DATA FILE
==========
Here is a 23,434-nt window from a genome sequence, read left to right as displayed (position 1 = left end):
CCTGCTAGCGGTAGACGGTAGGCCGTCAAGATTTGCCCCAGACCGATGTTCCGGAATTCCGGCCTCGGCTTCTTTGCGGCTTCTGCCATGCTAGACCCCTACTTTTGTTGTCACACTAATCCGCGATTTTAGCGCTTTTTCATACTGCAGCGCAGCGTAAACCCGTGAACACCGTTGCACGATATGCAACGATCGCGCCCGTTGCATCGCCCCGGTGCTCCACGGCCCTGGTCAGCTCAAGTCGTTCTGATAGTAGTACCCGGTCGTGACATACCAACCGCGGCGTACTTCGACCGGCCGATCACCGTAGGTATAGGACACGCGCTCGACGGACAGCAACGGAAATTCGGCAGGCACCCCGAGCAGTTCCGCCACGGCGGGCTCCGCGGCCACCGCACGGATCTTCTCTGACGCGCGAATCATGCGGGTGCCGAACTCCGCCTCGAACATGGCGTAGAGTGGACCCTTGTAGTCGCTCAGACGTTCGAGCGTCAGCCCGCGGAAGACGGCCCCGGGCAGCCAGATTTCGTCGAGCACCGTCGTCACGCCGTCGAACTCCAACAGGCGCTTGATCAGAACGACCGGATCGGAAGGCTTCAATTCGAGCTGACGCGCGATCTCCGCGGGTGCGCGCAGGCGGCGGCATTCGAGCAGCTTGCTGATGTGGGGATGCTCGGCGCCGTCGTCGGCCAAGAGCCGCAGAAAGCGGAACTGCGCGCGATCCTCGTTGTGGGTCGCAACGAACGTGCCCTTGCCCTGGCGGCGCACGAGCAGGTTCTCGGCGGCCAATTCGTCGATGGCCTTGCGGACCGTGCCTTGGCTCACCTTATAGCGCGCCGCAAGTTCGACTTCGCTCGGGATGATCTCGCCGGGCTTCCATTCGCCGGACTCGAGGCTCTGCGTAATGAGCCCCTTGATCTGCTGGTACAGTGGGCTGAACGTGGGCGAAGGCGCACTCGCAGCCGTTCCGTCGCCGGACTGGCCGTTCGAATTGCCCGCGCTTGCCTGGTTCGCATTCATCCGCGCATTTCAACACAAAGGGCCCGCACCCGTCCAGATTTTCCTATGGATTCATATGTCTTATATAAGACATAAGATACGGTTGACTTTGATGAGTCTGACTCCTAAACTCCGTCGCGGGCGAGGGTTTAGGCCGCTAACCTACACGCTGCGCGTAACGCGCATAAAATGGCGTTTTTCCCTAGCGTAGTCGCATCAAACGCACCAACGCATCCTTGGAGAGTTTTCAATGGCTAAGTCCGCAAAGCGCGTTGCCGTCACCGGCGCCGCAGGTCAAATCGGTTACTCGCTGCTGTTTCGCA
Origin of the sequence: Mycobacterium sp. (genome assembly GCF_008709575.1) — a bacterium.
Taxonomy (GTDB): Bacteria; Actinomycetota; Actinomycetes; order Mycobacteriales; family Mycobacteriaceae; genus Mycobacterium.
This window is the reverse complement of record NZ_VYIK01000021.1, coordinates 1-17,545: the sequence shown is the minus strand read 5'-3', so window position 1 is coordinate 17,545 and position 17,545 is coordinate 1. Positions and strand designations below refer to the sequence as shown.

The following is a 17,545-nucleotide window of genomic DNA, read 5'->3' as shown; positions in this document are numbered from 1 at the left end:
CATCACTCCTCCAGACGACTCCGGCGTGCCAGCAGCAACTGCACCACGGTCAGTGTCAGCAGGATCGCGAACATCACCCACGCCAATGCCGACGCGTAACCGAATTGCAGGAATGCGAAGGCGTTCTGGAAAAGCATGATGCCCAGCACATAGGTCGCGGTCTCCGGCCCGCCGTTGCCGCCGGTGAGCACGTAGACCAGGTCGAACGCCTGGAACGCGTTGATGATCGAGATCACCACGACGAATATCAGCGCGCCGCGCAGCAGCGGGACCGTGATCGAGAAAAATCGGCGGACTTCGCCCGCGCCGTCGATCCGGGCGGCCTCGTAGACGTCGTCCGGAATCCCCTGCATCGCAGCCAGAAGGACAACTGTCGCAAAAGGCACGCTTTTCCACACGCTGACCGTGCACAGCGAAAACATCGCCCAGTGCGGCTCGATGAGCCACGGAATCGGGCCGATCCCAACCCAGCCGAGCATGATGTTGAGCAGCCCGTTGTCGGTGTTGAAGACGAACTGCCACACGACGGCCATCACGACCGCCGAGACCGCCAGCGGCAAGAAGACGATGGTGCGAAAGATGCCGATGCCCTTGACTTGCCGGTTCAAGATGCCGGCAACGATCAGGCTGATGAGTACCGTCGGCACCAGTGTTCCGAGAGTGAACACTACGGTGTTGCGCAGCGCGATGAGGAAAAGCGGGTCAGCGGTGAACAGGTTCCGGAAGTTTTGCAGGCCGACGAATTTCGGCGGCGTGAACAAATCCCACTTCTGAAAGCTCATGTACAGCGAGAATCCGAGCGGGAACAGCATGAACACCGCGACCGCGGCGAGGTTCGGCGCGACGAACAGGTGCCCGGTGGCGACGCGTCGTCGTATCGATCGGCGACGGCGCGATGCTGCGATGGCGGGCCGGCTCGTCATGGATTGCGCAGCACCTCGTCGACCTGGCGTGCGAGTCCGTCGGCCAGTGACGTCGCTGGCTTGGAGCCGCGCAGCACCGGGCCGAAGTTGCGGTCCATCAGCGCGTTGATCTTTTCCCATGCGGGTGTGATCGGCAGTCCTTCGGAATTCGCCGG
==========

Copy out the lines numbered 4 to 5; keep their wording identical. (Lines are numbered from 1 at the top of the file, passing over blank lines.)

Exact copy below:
Taxonomy (GTDB): Bacteria; Actinomycetota; Actinomycetes; order Mycobacteriales; family Mycobacteriaceae; genus Mycobacterium.
This window is the reverse complement of record NZ_VYIK01000021.1, coordinates 1-17,545: the sequence shown is the minus strand read 5'-3', so window position 1 is coordinate 17,545 and position 17,545 is coordinate 1. Positions and strand designations below refer to the sequence as shown.